A Study Break

Science fiction reports possibilities. 

The novel Corr Syl the Warrior introduces an Earth on which intelligence appeared long before humans.

A Study Break

White Hat.pOne morning as Corr sat at his table listening to his mother’s instructions and conducting a set of simultaneous exercises, his father came in with a tall, short-legged, white-haired otter wearing a broad-brimmed hat. “Corr, meet Ori Calin, one of the district’s assistant librarians.”

Calin grinned, swept off his hat, and sat facing Corr. “Corr, your parents say your studies are going well. They asked me to come to meet you so you could show me what you’ve learned. Would you like to answer some questions?”

Corr nodded.

“Do you know what has one head, one foot, and four legs?”

Corr didn’t know what to say.

“A bed,” answered Calin, with a chuckle.

“How many letters in the Human alphabet?”


“Nope, sixteen.” Calin laughed so hard that Corr grinned.

“Corr, this is what I want you to do….”

For the next fifteen minutes, Corr recited a series of poems while he mentally calculated the intermediate chemical states for a metabolic series, composed a story based on a prompt given him by Calin, and prepared two proofs of the infinitude of prime numbers.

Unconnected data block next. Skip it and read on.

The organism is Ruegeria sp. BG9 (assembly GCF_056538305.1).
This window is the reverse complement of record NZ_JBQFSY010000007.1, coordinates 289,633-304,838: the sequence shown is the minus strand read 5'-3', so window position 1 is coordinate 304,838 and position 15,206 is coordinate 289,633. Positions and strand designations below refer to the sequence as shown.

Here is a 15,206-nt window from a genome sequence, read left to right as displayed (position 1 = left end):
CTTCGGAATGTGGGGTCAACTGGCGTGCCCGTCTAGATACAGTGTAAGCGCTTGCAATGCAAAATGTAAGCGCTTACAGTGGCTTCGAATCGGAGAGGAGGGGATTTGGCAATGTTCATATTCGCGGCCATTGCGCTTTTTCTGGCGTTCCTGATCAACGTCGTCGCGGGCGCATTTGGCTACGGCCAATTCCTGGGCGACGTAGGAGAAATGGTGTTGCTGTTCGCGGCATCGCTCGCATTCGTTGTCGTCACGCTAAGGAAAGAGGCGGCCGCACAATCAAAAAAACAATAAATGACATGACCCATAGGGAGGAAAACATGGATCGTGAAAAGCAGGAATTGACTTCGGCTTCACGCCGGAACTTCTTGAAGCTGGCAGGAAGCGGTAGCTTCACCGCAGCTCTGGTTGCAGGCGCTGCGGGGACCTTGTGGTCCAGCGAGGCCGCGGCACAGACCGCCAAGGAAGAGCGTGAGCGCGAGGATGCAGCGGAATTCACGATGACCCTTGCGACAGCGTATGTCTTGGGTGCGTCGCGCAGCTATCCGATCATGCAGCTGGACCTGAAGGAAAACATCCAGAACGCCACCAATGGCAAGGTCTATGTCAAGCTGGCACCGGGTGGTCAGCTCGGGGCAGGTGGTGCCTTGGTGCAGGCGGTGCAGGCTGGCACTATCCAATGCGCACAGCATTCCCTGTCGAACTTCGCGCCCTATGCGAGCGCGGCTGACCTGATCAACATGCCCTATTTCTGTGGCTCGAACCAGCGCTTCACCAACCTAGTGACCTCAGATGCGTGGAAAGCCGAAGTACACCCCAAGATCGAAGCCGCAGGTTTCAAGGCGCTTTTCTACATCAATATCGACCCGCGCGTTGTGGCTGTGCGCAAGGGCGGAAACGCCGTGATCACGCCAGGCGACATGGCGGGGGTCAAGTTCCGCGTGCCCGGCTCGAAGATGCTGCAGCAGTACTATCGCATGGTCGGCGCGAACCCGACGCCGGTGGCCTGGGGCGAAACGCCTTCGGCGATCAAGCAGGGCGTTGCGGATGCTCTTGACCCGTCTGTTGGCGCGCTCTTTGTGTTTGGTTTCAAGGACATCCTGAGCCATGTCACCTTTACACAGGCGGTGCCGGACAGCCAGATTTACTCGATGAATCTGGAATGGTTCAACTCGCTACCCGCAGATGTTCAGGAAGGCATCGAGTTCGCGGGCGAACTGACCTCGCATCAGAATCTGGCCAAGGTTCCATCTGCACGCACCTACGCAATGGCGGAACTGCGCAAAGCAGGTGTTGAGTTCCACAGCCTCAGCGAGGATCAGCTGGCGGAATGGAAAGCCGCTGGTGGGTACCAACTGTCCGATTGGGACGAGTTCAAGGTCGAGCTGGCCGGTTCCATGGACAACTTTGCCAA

“Corr, that’s very good. Now, do you have any questions for me?”

Corr reached into the drawer on his side of the table. “Can you name something that’s in this drawer?”

Calin said, “Not fair”“. I have no clues.”

“My hand,” said Corr, his whiskers twitching.

Calin whistled and laughed. “Corr, stop by the library and say hello if you’re ever in the District Center.“

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Mass Wildlife Poisoning in Limpopo National Park

GR:  Lion bones?  Are ignorant people of Asia the most deadly threat to lions and rhinos? Do they also crave Panda and Snow Leopard body parts?  What about American Mountain Lions?  Ranchers of the western U. S. love to kill Mountain Lions.  Let’s hope they don’t start selling the bones to Asians.

Lion remains left at the scene of a wildlife poisoning in Limpopo National Park, Oct. 10, 2016 (Photo by Rae Kokes)

“CAPE TOWN, South Africa, October 22, 2016 (ENS) – The ongoing Asian demand for lion bones has led to a wildlife poisoning in the Limpopo National Park, just over the Mozambican border from South Africa’s Kruger National Park.

“A mere two kilometers from the Machampane tourist camp, a research team from the Limpopo Transfrontier Predator Project came across the carcasses of two nyala, a warthog and an impala laced with what they describe as a black granular poison.

“Lying nearby were the bodies of two lions, 51 vultures, three fish eagles, a yellow-billed kite and a giant eagle owl. There was evidence of a leopard but its body was not found.” – Mass Wildlife Poisoning in Limpopo National Park | ENS

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